MUST-SEE ART EXHIBITIONS | DEC 2016
By Nicole Bray, Contemporary Art Consultant | firstname.lastname@example.org
November 5 – December 23, 2016
18 Wooster Street, New York
It has been a while since I’ve openly wept in a gallery, but Ai Weiwei’s first exhibition following his political imprisonment in China, heart-wrenchingly examines the displacement of the refugees, specifically in the Idomeni camp along the Greek/Macedonian border. Ai Weiwei spent time in this camp among others. He saw the refugees live in squalor, be attacked by the police, and ultimately evicted to the long road to nowhere. Women, children, the elderly and disabled, walking the fields aimlessly, fearful, and broken. As the refugees left, Mr. Ai gathered the clothes and shoes they left behind. Back in his Berlin studio, he washed, pressed, and hung each piece, to honor their human dignity. The gallery is filled with racks of these clothes and shoes, sorted into men, women, boy, girl, and baby. The baby clothes are the hardest to see, imagining the story behind each child who wore each onesie. A film plays in the background documenting his time there, and you walk out of the gallery breathless, truly realizing the scale of this international emergency.
Dreamlands: Immersive Cinema and Art, 1905 – 2016
October 28, 2016 – February 5, 2017
The Whitney Museum of American Art
99 Gansevoort Street, New York
This magical carpet ride through American video art from 1905 to present day, reminds us of the wonder of visual movement and allows us to rediscover an art form that has, in recent years, been neglected institutionally. The show tracks not only moving image and technology but how artists have manipulated and transformed technology. The works alter space, form and time, to explore themes of identity and narrative, and thus blurring the line between reality and illusion. Make sure you check out the futuristic works by Hito Steyerl and the collaboration between Alex De Corte and Jayson Musson.
Havana Case Study
November 6 – December 23, 2016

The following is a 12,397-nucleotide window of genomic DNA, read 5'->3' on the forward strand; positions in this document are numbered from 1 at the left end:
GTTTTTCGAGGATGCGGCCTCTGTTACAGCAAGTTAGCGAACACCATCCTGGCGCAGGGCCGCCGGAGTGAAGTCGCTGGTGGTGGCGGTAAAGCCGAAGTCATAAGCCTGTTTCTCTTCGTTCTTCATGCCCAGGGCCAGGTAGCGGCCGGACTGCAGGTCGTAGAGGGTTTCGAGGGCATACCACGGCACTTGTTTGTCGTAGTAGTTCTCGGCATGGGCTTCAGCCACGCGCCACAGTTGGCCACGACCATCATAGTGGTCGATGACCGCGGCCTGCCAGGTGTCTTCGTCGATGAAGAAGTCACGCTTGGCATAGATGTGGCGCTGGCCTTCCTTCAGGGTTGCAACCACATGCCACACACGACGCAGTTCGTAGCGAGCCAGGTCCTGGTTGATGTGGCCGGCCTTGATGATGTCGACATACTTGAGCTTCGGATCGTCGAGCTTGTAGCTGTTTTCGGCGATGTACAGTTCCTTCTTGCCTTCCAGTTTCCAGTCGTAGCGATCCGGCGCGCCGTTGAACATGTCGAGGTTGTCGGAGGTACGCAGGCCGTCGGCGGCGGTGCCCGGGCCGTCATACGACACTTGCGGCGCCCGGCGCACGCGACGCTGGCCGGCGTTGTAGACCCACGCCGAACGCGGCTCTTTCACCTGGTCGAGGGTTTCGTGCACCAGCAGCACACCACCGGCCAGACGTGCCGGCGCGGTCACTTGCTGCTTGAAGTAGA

Simon Preston Gallery
301 Broome Street, New York
As the curtains draw on Cuba in the wake of the US lifting their embargo’s, Terence Gower examines American diplomatic architecture as a way to analyze US international relations through a series of installations. In the late 1940’s the US embarked on an ambitious embassy building program, employing the leading modern architects of the day. The architecture was designed to represent the aspirations and foreign policy of the government – simply, a dominant global force. Opening in 1953, and then closing in 1961, the embassy had remained an artifact of diplomatic relations until most recently when Obama once again flew the American flag in 2016. Gower re-created the Ambassador’s balcony at a 1:1 scale in the center of the gallery, flanked by a series of collaged prints which re-imagines the comprehensive architectural exhibition on the embassy building presented in the late 1950’s, at the height of the modernization and expansion in Havana.
artREAL contributor Nicole Bray is the founder of Mercer Contemporary and guides private and corporate clients through each step of acquiring, selling, managing, and displaying artwork. She received her Masters in Contemporary Art (Hons.) from Sotheby’s Institute of Art, New York. She was the recipient of the Robert Rauschenberg Foundation, Emerging Curator Fellowship 2015, and has worked at both an Auction House and for a distinguished private family. If you would like to contact Nicole, or if you are interested in starting your own collection, please email her at email@example.com or visit www.mercercontemporary.com.